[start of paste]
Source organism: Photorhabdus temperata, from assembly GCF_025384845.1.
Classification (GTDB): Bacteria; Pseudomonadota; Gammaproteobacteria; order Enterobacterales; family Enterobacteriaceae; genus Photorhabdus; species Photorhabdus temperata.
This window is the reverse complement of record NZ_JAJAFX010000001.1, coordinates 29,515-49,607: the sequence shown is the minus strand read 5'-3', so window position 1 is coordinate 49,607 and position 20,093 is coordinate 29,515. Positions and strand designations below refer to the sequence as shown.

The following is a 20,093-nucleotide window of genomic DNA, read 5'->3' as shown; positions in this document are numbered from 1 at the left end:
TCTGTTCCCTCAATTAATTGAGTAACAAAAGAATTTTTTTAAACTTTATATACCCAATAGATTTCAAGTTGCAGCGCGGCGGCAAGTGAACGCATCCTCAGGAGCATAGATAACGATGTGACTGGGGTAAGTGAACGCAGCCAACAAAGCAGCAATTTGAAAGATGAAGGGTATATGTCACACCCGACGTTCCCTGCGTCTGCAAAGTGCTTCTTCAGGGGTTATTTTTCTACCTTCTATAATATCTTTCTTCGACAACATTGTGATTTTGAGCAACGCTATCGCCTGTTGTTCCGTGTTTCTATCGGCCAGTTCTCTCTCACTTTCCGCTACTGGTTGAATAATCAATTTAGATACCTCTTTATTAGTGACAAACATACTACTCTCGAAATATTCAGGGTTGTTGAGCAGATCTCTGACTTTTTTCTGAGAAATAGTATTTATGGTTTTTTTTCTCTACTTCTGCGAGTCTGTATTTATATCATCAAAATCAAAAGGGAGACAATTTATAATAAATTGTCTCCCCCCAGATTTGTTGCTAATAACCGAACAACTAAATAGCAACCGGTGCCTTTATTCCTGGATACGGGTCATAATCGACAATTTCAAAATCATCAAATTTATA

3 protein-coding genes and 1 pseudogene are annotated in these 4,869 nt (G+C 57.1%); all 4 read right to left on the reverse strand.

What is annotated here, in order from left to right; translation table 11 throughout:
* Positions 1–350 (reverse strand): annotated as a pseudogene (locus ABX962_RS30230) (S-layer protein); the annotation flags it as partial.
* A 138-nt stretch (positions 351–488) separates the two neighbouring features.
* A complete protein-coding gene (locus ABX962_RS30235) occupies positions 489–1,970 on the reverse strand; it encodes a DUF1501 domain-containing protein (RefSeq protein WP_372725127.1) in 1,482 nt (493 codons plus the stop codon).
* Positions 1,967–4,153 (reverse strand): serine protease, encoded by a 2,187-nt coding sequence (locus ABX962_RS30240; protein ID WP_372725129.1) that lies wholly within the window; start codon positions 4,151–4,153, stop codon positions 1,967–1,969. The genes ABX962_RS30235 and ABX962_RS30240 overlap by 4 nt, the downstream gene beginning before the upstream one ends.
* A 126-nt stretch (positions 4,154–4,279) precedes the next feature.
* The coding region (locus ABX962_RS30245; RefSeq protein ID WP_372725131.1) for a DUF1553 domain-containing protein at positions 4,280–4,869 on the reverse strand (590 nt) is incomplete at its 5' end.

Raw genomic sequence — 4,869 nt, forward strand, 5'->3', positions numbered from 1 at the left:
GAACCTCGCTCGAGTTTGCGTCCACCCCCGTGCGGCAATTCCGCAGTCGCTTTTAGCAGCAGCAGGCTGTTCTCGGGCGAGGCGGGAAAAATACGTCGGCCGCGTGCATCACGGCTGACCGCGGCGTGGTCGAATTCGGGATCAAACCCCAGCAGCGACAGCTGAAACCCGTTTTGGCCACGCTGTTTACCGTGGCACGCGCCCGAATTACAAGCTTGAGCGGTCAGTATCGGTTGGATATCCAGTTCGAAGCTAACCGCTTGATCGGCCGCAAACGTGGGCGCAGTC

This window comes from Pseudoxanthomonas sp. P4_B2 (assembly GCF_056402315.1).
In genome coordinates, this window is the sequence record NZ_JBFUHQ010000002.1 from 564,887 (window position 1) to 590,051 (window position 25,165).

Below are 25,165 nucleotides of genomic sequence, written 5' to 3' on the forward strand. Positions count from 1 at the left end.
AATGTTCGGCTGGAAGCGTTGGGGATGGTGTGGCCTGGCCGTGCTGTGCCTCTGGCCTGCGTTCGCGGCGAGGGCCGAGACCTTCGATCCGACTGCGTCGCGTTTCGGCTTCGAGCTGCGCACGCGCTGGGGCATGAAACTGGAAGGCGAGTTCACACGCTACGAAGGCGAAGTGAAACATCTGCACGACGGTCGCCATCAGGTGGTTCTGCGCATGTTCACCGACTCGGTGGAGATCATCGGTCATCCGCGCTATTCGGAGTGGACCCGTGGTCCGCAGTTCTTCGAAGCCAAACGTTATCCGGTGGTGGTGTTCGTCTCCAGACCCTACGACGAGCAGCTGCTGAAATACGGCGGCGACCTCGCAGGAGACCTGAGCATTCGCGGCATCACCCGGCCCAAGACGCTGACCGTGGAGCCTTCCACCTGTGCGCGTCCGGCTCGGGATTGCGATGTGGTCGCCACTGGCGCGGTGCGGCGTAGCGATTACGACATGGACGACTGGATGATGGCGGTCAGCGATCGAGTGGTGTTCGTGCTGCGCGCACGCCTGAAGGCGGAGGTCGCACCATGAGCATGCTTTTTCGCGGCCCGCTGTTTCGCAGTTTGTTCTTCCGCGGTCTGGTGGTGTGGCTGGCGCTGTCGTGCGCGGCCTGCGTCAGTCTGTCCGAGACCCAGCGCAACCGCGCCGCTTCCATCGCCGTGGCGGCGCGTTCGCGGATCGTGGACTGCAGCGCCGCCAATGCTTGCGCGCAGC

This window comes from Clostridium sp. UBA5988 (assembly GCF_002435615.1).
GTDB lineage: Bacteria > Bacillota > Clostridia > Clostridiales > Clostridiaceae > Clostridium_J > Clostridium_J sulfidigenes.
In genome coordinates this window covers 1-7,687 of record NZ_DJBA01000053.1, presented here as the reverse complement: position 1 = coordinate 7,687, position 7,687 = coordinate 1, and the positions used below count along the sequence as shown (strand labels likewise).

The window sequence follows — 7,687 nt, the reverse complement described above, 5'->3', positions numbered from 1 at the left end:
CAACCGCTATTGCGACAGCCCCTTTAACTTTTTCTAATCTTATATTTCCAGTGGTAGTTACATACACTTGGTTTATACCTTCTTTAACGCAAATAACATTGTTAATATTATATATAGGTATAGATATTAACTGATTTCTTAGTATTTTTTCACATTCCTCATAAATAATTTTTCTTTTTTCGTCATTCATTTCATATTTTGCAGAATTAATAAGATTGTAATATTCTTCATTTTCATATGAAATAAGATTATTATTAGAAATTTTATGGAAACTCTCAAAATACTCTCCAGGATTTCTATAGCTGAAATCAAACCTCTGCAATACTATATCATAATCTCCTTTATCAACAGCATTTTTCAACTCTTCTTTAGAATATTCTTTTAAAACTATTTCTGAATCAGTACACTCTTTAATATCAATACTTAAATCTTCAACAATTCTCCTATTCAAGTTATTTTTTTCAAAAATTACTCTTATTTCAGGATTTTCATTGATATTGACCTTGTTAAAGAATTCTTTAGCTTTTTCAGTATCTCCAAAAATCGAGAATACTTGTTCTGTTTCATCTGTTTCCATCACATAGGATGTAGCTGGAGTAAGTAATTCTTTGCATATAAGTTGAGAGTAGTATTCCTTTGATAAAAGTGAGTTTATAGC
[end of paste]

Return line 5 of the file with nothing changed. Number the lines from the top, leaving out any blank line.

TCTGTTCCCTCAATTAATTGAGTAACAAAAGAATTTTTTTAAACTTTATATACCCAATAGATTTCAAGTTGCAGCGCGGCGGCAAGTGAACGCATCCTCAGGAGCATAGATAACGATGTGACTGGGGTAAGTGAACGCAGCCAACAAAGCAGCAATTTGAAAGATGAAGGGTATATGTCACACCCGACGTTCCCTGCGTCTGCAAAGTGCTTCTTCAGGGGTTATTTTTCTACCTTCTATAATATCTTTCTTCGACAACATTGTGATTTTGAGCAACGCTATCGCCTGTTGTTCCGTGTTTCTATCGGCCAGTTCTCTCTCACTTTCCGCTACTGGTTGAATAATCAATTTAGATACCTCTTTATTAGTGACAAACATACTACTCTCGAAATATTCAGGGTTGTTGAGCAGATCTCTGACTTTTTTCTGAGAAATAGTATTTATGGTTTTTTTTCTCTACTTCTGCGAGTCTGTATTTATATCATCAAAATCAAAAGGGAGACAATTTATAATAAATTGTCTCCCCCCAGATTTGTTGCTAATAACCGAACAACTAAATAGCAACCGGTGCCTTTATTCCTGGATACGGGTCATAATCGACAATTTCAAAATCATCAAATTTATA